A chef in immaculate whites stands impatiently in his kitchen, examining the fresh fish that the monger has just brought, and rejects it based on the look of its eyes. He turns to the mushroom forager, newly arrived with a basket of fruit straight from the forest. Behind him, the bakery delivery boy bustles in with that day's bread, and the farmer whose plot lies just down the road arrives with flats of fresh-picked produce. A regular day's meals are ready to be made.
This scene, of course, is rubbish. Utter fantasy—even in most of the chef-owner restaurants in wine country. Why is this bucolic vision so thinly staked to reality? Administration, of course. For the farmer and the chef, at least, finding a way to coordinate the farm and the plate is harder than one might guess.
Enter Fork & Shovel. A new nonprofit, Fork & Shovel aims to connect the farmer with the chef via the miracle of the web. Looking to create what Slow Food Russian River co-leader Randi Seidner calls "a strong ordering system," Fork & Shovel wants "to set up the interface" between two professions that desperately need each other. But why, one wonders, is this so darned hard? "If a chef can order everything from one purveyor, which is how the U.S. food system is set up, they're going to do that. Plus," Seidner explains, adding, "chefs are busy. Farmers are busy. If we can help facilitate the ordering system to be more, well, orderly, they're more like to use it, and, really, everyone benefits."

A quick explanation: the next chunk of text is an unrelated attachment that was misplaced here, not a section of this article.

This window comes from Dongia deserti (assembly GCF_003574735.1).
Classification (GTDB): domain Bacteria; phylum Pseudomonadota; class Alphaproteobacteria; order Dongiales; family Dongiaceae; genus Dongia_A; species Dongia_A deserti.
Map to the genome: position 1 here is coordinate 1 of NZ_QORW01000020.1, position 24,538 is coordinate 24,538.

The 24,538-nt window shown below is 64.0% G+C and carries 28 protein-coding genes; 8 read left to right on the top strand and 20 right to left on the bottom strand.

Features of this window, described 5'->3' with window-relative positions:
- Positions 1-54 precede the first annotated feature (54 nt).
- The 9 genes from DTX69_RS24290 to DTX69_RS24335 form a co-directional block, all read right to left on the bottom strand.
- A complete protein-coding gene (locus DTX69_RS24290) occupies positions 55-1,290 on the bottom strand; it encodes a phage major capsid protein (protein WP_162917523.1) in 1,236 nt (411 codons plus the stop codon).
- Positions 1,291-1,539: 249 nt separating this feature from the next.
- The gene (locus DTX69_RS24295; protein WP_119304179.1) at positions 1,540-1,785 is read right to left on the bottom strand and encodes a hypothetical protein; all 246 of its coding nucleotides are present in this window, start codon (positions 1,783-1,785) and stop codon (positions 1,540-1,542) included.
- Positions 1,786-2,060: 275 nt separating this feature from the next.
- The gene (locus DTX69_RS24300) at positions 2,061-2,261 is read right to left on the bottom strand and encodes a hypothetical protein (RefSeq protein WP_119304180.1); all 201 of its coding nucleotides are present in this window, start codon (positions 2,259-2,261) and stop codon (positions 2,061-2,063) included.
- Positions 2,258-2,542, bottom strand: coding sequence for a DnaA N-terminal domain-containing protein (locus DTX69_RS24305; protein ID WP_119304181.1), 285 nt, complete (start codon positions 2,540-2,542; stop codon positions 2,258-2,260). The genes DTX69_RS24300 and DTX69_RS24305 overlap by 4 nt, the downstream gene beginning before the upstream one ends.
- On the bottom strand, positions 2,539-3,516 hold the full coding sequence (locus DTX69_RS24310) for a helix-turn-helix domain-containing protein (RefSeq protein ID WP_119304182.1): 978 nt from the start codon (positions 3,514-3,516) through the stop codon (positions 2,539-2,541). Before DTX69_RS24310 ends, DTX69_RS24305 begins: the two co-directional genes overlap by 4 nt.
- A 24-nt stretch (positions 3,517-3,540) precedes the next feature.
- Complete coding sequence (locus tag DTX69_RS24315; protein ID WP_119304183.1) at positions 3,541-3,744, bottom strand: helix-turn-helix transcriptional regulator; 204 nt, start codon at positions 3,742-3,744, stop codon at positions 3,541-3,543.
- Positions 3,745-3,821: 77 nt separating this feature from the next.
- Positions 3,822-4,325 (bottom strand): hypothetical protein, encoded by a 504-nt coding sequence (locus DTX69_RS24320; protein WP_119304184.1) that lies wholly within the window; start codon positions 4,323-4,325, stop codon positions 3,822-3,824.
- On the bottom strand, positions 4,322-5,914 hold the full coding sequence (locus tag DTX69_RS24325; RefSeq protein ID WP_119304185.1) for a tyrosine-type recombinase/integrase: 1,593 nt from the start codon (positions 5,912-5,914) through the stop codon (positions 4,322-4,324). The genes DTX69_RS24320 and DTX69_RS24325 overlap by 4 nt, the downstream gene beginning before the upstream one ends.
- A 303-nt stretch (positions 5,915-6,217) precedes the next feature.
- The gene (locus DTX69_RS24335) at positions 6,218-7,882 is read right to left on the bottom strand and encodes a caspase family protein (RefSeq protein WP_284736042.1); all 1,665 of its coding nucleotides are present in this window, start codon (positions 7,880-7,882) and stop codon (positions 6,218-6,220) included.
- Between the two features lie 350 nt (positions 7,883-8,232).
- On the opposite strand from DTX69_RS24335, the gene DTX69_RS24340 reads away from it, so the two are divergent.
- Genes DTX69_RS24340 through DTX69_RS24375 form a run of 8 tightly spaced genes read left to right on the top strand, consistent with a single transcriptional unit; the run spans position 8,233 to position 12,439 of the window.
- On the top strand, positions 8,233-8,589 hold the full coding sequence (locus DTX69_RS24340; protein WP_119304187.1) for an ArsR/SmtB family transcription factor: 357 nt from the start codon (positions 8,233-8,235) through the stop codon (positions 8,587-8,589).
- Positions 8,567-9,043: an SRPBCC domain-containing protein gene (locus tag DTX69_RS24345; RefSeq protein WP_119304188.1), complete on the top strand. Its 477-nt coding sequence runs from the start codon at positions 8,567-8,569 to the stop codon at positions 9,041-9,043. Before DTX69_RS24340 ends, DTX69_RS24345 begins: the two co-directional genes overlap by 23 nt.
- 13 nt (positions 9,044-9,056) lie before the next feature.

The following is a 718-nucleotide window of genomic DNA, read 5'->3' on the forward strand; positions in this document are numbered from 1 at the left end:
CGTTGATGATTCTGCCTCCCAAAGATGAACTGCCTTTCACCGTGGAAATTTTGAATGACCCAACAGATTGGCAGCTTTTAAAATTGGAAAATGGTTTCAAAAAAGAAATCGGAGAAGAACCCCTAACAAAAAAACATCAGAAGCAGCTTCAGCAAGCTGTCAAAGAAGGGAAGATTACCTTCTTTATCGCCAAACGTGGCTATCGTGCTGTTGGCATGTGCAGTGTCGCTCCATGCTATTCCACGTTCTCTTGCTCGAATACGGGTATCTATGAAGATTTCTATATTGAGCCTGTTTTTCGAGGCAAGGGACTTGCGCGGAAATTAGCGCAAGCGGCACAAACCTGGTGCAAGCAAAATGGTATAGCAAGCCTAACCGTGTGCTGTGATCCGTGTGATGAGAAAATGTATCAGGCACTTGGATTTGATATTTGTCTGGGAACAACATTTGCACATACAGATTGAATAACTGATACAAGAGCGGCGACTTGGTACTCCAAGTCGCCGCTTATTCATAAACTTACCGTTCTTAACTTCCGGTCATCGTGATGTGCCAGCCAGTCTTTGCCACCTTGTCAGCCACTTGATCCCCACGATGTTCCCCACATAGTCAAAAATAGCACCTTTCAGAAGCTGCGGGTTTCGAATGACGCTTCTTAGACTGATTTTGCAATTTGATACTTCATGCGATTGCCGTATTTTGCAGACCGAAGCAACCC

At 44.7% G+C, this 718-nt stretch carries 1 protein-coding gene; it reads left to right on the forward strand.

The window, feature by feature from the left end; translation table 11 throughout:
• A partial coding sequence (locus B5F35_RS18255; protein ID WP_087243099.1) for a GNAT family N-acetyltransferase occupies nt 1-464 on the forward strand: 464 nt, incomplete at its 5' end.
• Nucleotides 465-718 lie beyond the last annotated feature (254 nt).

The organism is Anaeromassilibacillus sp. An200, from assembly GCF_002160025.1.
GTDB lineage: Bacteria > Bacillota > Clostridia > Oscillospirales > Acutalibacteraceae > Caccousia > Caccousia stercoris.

To that end, Fork & Shovel hosts a fundraiser on Oct. 5 to raise monies for this project, one that it intends will strengthen the local foodshed by giving area farmers more outlet for their work. Featuring live and silent auctions, music, an art installation and food from some of the best restaurants in Sonoma County (Cyrus, Santi and Mosaic are just three) and organic and biodynamic wines (Quivira, Preston and Medlock Ames are just three), this afternoon also helps to raise awareness for one of Seidner's own passions, the Heritage Turkey project run by Slow Food Russian River that matches 4-H kids with old-fashioned, and delicious, livestock. These turkeys sell out well in advance of every holiday.
As eating locally and supporting local providers becomes more mainstream, outfits like Fork & Shovel may one day not need to exist. "People are getting it," Seidner agrees, adding with a laugh, "and it's thrilling—because we're all going to be screwed if we don't."
Fork & Shovel launches with a party on Sunday, Oct. 5, from 4pm. Barndiva and the Artist and Farmers Gardens, 231 Center St., Healdsburg. $125; $90 of that is tax-deductible. [ http://www.slowfoodrr.org/ ]www.slowfoodrr.org.
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